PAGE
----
Patient Care Manager
5 Yearsyrs
Billing Specialist Team Leader Case Manager
Clinical Manager
8 Yearsyrs
Billing Specialist Accounts Receivable Specialist Accounts Receivable Supervisor
Accounts Receivable Manager
6 Yearsyrs
Licensed Practical Nurse Senior Technician Specialist Director
Administrative Director
8 Yearsyrs
Home Health Aid Substitute Teacher Executive Assistant
Office Manager Of Human Resources
6 Yearsyrs
Specialist Lead Teacher Assistant Director
Director Of Admissions
7 Yearsyrs
Analyst Project Manager Information Technology Director
Director Of Information Management
10 Yearsyrs
Billing Specialist Medical Coder
Health Information Manager
7 Yearsyrs
Specialist Customer Service Supervisor Service Supervisor
Patient Services Manager
7 Yearsyrs
Unit Secretary Medical Assistant Clinical Research Coordinator
Data Manager
6 Yearsyrs
Phlebotomist Medical Technologist Medical Technologist, Generalist
Medical Technologist Lead
5 Yearsyrs
Medical Coder Health Information Manager
Medical Records Director
5 Yearsyrs
Data Entry Clerk Account Representative Medical Coder
Medical Records Manager
5 Yearsyrs
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Help others decide if this is a good career for them

Average Length of Employment
Records Clerk 3.1 years
Medical Clerk 2.7 years
Front Office Clerk 2.3 years
Medical Scheduler 2.3 years
Top Careers Before Medical Records Clerk
Cashier 11.7%
Internship 3.7%
Secretary 3.0%
Clerk 2.9%
File Clerk 2.5%
Volunteer 2.0%
Top Careers After Medical Records Clerk
Cashier 9.0%
Clerk 2.7%
Secretary 2.6%
Internship 2.3%

Do you work as a Medical Records Clerk?

Medical Records Clerk Demographics

Gender

Female

75.2%

Unknown

12.5%

Male

12.3%
Ethnicity

White

60.0%

Hispanic or Latino

18.6%

Black or African American

12.0%

Asian

6.0%

Unknown

3.3%
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Foreign Languages Spoken

Spanish

74.5%

French

5.6%

Tagalog

2.4%

Russian

2.1%

Portuguese

2.0%

German

2.0%

Hindi

1.3%

Italian

1.2%

Arabic

1.2%

Polish

1.1%

Vietnamese

1.0%

Hmong

1.0%

Japanese

0.8%

Chinese

0.7%

Mandarin

0.6%

Carrier

0.6%

Urdu

0.6%

Cantonese

0.5%

Greek

0.5%

Gujarati

0.4%
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Medical Records Clerk Education

Schools

University of Phoenix

27.7%

Kaplan University

7.4%

Ashford University

5.9%

Everest Institute

5.7%

Ultimate Medical Academy - Clearwater

5.1%

Strayer University

4.8%

Houston Community College

4.4%

Rasmussen College

4.0%

Remington College

3.9%

The Academy

3.4%

Miami Dade College

3.3%

Community College of Philadelphia

3.1%

Liberty University

3.0%

American InterContinental University

2.9%

Southern New Hampshire University

2.7%

Grand Canyon University

2.6%

Keiser University

2.6%

Heald College - Central Administrative Office

2.6%

Concorde Career College

2.6%

Baker College

2.4%
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Majors

Health Care Administration

25.0%

Business

16.6%

Medical Assisting Services

11.2%

Nursing

8.6%

Psychology

4.1%

Computer Information Systems

3.7%

Criminal Justice

3.7%

General Studies

3.5%

Accounting

3.3%

Management

2.3%

Medical Technician

2.2%

Liberal Arts

2.1%

Nursing Assistants

2.0%

Education

1.9%

Secretarial And Administrative Science

1.9%

Information Technology

1.7%

Insurance

1.6%

Pharmacy

1.6%

Computer Science

1.5%

Human Services

1.5%
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Degrees

Other

34.5%

Bachelors

22.3%

Associate

20.7%

Certificate

10.5%

Diploma

5.4%

Masters

5.2%

License

1.0%

Doctorate

0.4%
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Job type you want
Full Time
Part Time
Internship
Temporary
Average Yearly Salary
$32,000
View Detailed Salary Report
$22,000
Min 10%
$32,000
Median 50%
$32,000
Median 50%
$32,000
Median 50%
$32,000
Median 50%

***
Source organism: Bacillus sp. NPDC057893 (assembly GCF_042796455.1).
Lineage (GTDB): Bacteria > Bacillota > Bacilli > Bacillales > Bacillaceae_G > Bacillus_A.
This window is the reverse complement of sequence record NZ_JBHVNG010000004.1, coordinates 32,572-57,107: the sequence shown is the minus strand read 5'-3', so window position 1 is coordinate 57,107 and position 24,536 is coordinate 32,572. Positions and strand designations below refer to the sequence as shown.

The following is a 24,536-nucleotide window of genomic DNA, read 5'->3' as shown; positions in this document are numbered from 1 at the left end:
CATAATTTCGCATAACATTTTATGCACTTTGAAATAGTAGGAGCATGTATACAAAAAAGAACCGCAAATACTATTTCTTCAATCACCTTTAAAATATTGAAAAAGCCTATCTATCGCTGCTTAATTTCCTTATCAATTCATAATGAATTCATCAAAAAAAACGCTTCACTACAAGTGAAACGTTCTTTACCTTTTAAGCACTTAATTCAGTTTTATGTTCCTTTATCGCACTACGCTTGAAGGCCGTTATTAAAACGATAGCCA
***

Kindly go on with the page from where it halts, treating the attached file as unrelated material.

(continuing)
$32,000
Median 50%
$32,000
Median 50%
$32,000
Median 50%
$47,000
Max 90%
Best Paying Company
Shriners Hospitals for Children
Highest Paying City
New York, NY
Highest Paying State
New Jersey
Avg Experience Level
2.8 years
How much does a Medical Records Clerk make at top companies?
The national average salary for a Medical Records Clerk in the United States is $32,601 per year or $16 per hour. Those in the bottom 10 percent make under $22,000 a year, and the top 10 percent make over $47,000.

Real Medical Records Clerk Salaries

Job Title Company Location Start Date Salary
Medical Records Extraction Coordinator Starpoint Solutions NJ Mar 26, 2014 $104,350
Medical Records Specialist Priority One Home Health Services, Inc. Montclair, CA Oct 01, 2010 $60,502
Medical Records Specialist Priority One Home Health Services, Inc. Montclair, CA Oct 01, 2010 $56,474
Medical Record and Billing Specialist Majestic Home Health Care, Inc. CA Mar 22, 2016 $45,115
Medical Records and Health Information Coordinator Alliedmedix Resources, Inc. Islandia, NY Nov 01, 2011 $42,032
Medical Records Clerk Canaan Medical Supply, Inc. Los Angeles, CA Jun 05, 2016 $36,878
Medical Records Clerk Wilshire Cardiology Group, APC Los Angeles, CA Jan 11, 2016 $36,878
Medical Records Clerk Incare Medical Services Inc. North Palm Beach, FL Nov 18, 2016 $34,133
Medical Records and Health Information Stuart Katchis Md PC New York, NY Dec 08, 2010 $34,102
Medical Records Coordinator International Vein & Skin Institute Park Ridge, IL Apr 15, 2016 $34,008

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Top Skills for A Medical Records Clerk

  1. Patient Care
  2. Medical Records
  3. Data Entry
You can check out examples of real life uses of top skills on resumes here:
  • Release information for patient care following establish guidelines.
  • Coordinated requests for medical records from medical institutions/ physicians offices and state legal subpoena's.
  • Performed data entry, digital scanning and tracking of records ensuring confidentiality and proper storage/destruction of files were maintained.
  • Provide administrative support including typing/word processing, mail preparation, copying, distribution and directing telephone calls.
  • Distributed transportation to customers to ensure continuity of services provided while providing customer service.

What is it like to work as a Medical Records Clerk

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August 19, 2019 on Zippia

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Medical Records Clerk.. Show More

What do you like the most about working as Medical Records Clerk?

Always something new to do, and learn, always changing... Show More

What do you NOT like?

Being taken over by computers, job is going away office staff is becoming smaller and smaller or out sourced to 3rd party companies... Show More

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Top 10 Best States for Medical Records Clerks

  1. New Jersey
  2. Connecticut
  3. Rhode Island
  4. Oregon
  5. Alaska
  6. Minnesota
  7. Massachusetts
  8. North Dakota
  9. Maryland
  10. Wyoming
  • (554 jobs)
  • (169 jobs)
  • (50 jobs)
  • (141 jobs)
  • (23 jobs)
  • (204 jobs)
  • (313 jobs)
  • (31 jobs)
  • (219 jobs)
  • (20 jobs)

Top Medical Records Clerk Employers

Jobs From Top Medical Records Clerk Employers